Hubbard Ohio
April 6.1849

“Dear friends
I now take my pen in hand to let you know that we are all in reasonable health and hope that, these few lines will find you enjoying the same blessing we have. Some of us have been sick the most part of the winter the children had the measles and it was a long time before we thought that Mary would ever get well. About 5 five weeks after they had the measles our baby was taken one night about nine o’clock at night. She had eat a hearty supper after dark. We sent, right off for Dr. Garlich but he was not at home we then give her a large portion of oil It operated well and I took her and laid down but, she puked in a few minutes and it was so hot it scalded me. I got right up with her. She acted as though She was going into fits he went after another Doctor. Her hands and feet were getting cold but he said he thought he could help her he gave her medicine and wanted I should take her and lay down with her but, I thought I could not. He went away and she did not live an hour. She was taken about nine o’clock in the evening and died about three in the morning. She died the 21 day of January She was six months and twenty days. She could set alone and begun to creep. We call her name Elizabethann. Soon after she died Grandmother was taken sick and laid abought. For weeks. We thought she would not live the night through but she has got pretty smart. She has gone to Hartford and we have moved to Hubbard along with old Granny Tiley. We live the last house as you go out of the corners towards Brookfield. We have got a writing that we are to have what she has got and we find her any thing she wants as long as she lives. She is Seventy–eight years old but I don’t know how we shall get along with her but, I suppose there is no prospect of our coming out there very soon if at all not as long as the old lady lives any how. Mother is now up in Hartford Orlen is working at Findley but does not like it very well for he cannot get half enough to eat. John is still here. He went to school last winter I expect he calculates to stay here till they get ready to come there. The old man does not do much good anywhere he is now talking of starting for Wisconsin next week he is going right acrost by land he thinks he can travel i in three or four weeks. So look out here might be such thing. Orlen has got a very bad leg he got it hurt a year ago last Christmas and it has never been well. It now looks as though it was rotten right below his knee a place as big as your two hands I am afraid he will loose his leg i he don’t his life. They think Orlen has some notion of getting a wife before he comes out. He got a notion of going after a Dutch girl up above Youngstown Mother says if she cannot; get there any other way than by her children helping her there she forever stays where she is. As for my part, I wish you could have been contented to live a little nearer one another while we live but–––I hope we shall see each other again I have not any news to write to you but I hope just as soon as you get this you will set right down and write another you must excuse all mistakes for the children are making a great noise Tell Florinda to write about every thing she can think of. I have got a deed in my own name or this house and lot. I thought I must write all the frontierland.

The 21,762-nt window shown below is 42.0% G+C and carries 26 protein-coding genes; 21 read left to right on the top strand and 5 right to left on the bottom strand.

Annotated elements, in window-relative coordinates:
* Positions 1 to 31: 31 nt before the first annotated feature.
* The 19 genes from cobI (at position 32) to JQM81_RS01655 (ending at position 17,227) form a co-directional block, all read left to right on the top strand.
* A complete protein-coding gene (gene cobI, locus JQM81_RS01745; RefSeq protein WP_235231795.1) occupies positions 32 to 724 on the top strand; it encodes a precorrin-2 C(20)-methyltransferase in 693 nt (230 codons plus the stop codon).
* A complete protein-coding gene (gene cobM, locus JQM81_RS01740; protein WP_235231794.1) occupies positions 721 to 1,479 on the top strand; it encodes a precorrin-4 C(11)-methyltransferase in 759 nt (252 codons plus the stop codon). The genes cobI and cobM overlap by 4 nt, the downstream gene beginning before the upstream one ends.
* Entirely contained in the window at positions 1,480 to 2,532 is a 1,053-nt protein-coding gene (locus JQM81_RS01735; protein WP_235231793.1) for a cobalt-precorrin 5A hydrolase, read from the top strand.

Diana Ayres

Don’t forget, to write keep this in mind don’t you go to sleep till you have wrote.

Orlen has given me a few verses but I cannot find any room little Eunice was down to see me and I told her I was going to box her up and start her for Wisconsin but, She is another Celiann for all this world. one days old. *

“Diana Ayres to Dear Friends, Hubbard, Ohio. Prairie Tree Letters, p. 25-26.

* Interesting side note. The Dr. Garlich Diana Ayes mentions I discovered a few years back was not only a prominent physician in the area but also an amateur naturalist who contributed a great deal to the body of knowledge of the fauna and flora of the area before industrialization began to take hold